Wednesday 17 January 2018

I'm a size 14 and was told 'we don't carry that size' - was I being so unreasonable on this shopping trip?

Caitlin McBride pictured enjoying a #MoetMoment at the Moët & Chandon spring party hosted at Drury Buildings, in association with Brooke & Shoals. Photo: Anthony Woods
Caitlin McBride

Caitlin McBride

As far as shopping experiences go, it’s up there as one of my worst.

The number one spot is occupied by the time I got stuck in a top and had to wait 30 minutes for my friend to leave college in order to wrestle me out of it in the dressing room.

But hearing those seven words are a close second.

“We tend not to carry that size,” the salesperson replied when I asked for a size 14.

I was at a new store opening, so if they didn’t have the stock then, they were never going to have it. I asked for the next size up with three different styles because the 12 wasn’t cutting it (and I was only fooling myself).

Finally, after my third polite request, she told me as politely as she could that I would be lucky to find a size 14 anywhere in the shop.

This, coming from a little pixie of a woman wearing a smaller version of the dress I wanted to purchase, was like taking a knife to the heart. And she was blissfully ignorant over how offensive she was being.

Any woman who is, or ever has been, a size 14 knows you’ve got your work cut out for you during any shopping excursion.

High street stores are usually designed with one woman in mind. She’s not a supermodel, but she is long and lean. She’s about 5’8” and a size 10. She can wear crop tops, short shorts, peplum detail and high waisted jeans.

She can even tuck her shirt into her trousers.

This shopping experience has haunted me for months and at first, I was so embarrassed I hardly told anyone.

I’m in denial about having gained weight. It has slowly crept up over the years and when I shop, I still pick up the same styles I would have worn as a size 10, thinking those few extra sizes won’t make much of a difference.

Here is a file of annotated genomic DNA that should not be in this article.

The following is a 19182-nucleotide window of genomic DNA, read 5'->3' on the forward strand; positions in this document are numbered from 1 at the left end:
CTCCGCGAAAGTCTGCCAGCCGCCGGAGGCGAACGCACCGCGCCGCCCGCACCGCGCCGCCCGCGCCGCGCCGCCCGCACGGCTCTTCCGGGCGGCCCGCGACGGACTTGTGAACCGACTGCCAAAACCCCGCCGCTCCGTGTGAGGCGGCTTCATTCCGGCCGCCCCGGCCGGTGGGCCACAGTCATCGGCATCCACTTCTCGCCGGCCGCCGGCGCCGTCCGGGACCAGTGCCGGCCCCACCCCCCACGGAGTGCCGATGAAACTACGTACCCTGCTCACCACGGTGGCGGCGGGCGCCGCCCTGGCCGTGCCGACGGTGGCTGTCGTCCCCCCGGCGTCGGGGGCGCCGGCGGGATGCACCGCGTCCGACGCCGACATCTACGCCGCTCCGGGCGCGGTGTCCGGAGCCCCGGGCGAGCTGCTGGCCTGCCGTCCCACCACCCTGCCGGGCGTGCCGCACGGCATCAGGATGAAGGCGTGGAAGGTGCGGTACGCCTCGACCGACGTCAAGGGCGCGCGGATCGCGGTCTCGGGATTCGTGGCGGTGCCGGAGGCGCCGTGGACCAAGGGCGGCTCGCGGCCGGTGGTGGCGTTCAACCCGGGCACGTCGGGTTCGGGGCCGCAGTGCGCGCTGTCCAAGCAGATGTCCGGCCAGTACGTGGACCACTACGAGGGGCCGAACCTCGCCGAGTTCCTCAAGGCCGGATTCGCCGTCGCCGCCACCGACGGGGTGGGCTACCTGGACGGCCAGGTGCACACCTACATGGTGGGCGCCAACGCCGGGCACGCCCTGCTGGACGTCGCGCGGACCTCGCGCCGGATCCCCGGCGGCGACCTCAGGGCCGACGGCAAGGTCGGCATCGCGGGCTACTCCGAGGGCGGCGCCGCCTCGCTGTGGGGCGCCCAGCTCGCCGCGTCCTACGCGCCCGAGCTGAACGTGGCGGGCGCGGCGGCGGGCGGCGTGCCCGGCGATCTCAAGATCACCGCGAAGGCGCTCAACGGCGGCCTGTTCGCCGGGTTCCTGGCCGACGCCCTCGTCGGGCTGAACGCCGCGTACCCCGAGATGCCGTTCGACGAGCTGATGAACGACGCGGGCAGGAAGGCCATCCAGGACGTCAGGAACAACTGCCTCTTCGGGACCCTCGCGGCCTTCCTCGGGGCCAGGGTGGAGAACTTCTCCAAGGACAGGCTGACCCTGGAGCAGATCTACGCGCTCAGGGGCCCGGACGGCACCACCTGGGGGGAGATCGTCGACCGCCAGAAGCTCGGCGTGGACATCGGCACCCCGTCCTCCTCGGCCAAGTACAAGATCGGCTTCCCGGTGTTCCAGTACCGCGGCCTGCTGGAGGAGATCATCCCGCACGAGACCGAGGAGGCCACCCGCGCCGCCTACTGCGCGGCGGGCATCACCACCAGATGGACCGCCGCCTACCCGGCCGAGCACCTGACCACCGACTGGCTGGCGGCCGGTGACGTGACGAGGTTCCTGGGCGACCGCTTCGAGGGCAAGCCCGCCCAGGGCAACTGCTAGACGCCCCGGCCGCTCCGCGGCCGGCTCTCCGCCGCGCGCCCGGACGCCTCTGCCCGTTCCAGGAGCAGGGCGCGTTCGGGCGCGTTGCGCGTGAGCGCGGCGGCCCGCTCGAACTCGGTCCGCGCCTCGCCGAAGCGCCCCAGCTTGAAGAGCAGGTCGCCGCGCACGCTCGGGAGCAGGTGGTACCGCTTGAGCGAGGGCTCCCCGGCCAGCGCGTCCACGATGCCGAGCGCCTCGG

It does.

So, now I shop in the tall section, not because I’m 5’8”, but because I know the new booty I’m packing means skirts come up a lot shorter.

I prefer to shop a size bigger because it gives me wiggle room. I can never even dream of shopping exclusively online because I’ve had to return too many items after realising it looks entirely different on me than it did the model.

I’ve even tried plus size ranges to see what they have to offer, but they mostly tend to be just bigger sizes of existing styles rather than ranges custom built for the middle sized woman.

That's what I am - a middle sized woman living in a middle sized world, shopping on an extra-small sized high street.

I don’t feel bad about my body. Like most women, I wish I was skinnier here and there, but I don’t put in enough physical effort to reap the rewards. I can't treat tortilla chips as an essential food group and then be surprised when I can't wear bodycon.

I’m not kick-starting a body confidence campaign, I’m just a girl standing in front of a dress asking it to fit me. 

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